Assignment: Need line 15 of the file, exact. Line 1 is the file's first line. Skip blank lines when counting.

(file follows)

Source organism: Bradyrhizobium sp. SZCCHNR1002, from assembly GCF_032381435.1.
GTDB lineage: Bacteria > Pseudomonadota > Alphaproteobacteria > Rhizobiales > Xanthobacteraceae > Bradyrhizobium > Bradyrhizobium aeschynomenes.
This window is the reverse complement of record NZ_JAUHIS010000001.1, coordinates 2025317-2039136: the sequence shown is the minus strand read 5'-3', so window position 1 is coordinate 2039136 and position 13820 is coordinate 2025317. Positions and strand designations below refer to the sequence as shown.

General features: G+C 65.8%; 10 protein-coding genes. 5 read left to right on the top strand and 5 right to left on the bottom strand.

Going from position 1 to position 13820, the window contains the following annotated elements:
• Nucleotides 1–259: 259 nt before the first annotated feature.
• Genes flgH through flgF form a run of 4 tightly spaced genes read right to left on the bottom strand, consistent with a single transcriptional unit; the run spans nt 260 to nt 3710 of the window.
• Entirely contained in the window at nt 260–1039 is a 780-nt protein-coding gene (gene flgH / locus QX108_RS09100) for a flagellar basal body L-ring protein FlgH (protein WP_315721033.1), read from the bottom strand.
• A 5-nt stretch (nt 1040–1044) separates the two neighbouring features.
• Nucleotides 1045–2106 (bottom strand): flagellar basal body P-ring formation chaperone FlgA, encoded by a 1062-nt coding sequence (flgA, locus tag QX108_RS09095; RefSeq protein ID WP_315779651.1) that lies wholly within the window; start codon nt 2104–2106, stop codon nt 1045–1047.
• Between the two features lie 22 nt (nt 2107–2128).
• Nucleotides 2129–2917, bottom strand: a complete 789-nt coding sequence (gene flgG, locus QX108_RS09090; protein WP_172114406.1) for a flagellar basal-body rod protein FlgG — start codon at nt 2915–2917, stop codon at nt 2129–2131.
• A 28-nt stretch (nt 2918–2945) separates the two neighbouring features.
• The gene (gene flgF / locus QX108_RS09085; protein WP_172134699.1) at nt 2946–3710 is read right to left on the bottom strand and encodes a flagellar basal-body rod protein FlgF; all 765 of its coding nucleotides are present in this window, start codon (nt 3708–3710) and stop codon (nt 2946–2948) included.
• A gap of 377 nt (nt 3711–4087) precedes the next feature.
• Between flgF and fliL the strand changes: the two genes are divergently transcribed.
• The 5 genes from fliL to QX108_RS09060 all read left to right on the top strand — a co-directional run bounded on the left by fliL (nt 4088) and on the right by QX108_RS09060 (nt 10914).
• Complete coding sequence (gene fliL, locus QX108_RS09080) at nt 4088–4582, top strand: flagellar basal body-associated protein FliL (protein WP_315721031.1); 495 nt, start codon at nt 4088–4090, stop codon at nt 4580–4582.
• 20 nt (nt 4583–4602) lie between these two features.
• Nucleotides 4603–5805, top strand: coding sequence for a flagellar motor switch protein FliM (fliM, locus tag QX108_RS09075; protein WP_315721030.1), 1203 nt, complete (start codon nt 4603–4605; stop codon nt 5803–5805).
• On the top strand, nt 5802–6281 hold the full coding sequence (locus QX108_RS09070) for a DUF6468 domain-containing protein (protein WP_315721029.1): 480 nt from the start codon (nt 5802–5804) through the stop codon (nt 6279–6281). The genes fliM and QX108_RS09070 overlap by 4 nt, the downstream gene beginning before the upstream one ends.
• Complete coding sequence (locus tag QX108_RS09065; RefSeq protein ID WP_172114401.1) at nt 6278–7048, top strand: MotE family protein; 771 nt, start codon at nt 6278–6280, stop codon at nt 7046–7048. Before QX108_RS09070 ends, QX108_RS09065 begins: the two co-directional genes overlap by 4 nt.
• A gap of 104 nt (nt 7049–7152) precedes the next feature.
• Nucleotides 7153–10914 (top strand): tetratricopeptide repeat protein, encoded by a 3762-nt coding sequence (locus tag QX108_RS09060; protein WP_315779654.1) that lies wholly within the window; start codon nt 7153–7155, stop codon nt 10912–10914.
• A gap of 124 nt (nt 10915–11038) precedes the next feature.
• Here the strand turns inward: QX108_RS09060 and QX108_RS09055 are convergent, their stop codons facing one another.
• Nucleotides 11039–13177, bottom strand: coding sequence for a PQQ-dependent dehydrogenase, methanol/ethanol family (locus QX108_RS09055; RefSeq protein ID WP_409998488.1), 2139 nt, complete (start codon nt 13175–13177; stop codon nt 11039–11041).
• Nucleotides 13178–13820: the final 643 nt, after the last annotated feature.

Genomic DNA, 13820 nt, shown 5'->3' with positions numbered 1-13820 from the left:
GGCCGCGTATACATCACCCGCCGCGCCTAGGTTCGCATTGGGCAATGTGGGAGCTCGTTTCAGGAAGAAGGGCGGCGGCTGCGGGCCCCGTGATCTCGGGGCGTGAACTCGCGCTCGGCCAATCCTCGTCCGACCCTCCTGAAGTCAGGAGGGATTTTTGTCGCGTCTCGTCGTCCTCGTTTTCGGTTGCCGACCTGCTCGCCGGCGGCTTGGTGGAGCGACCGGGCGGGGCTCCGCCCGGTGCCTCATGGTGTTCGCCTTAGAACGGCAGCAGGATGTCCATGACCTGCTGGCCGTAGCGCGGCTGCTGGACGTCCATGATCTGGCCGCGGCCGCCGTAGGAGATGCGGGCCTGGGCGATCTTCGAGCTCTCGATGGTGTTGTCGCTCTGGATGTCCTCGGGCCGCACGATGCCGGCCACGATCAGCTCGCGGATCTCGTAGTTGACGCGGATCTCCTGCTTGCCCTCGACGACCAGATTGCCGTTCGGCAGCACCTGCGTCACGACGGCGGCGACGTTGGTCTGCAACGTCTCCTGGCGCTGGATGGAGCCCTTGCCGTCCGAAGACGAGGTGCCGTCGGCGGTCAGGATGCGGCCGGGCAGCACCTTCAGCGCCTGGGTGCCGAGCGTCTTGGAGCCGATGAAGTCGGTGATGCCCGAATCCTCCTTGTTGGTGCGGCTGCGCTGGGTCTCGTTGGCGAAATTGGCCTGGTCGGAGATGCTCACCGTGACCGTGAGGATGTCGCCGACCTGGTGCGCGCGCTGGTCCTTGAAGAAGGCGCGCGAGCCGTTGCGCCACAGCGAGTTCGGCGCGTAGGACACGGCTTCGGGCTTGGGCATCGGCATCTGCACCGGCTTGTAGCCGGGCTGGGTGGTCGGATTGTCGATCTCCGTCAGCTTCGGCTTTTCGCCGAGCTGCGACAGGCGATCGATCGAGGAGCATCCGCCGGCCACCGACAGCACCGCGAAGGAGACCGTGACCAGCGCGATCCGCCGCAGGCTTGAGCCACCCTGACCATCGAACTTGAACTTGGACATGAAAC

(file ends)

• A gap of 377 nt (nt 3711–4087) precedes the next feature.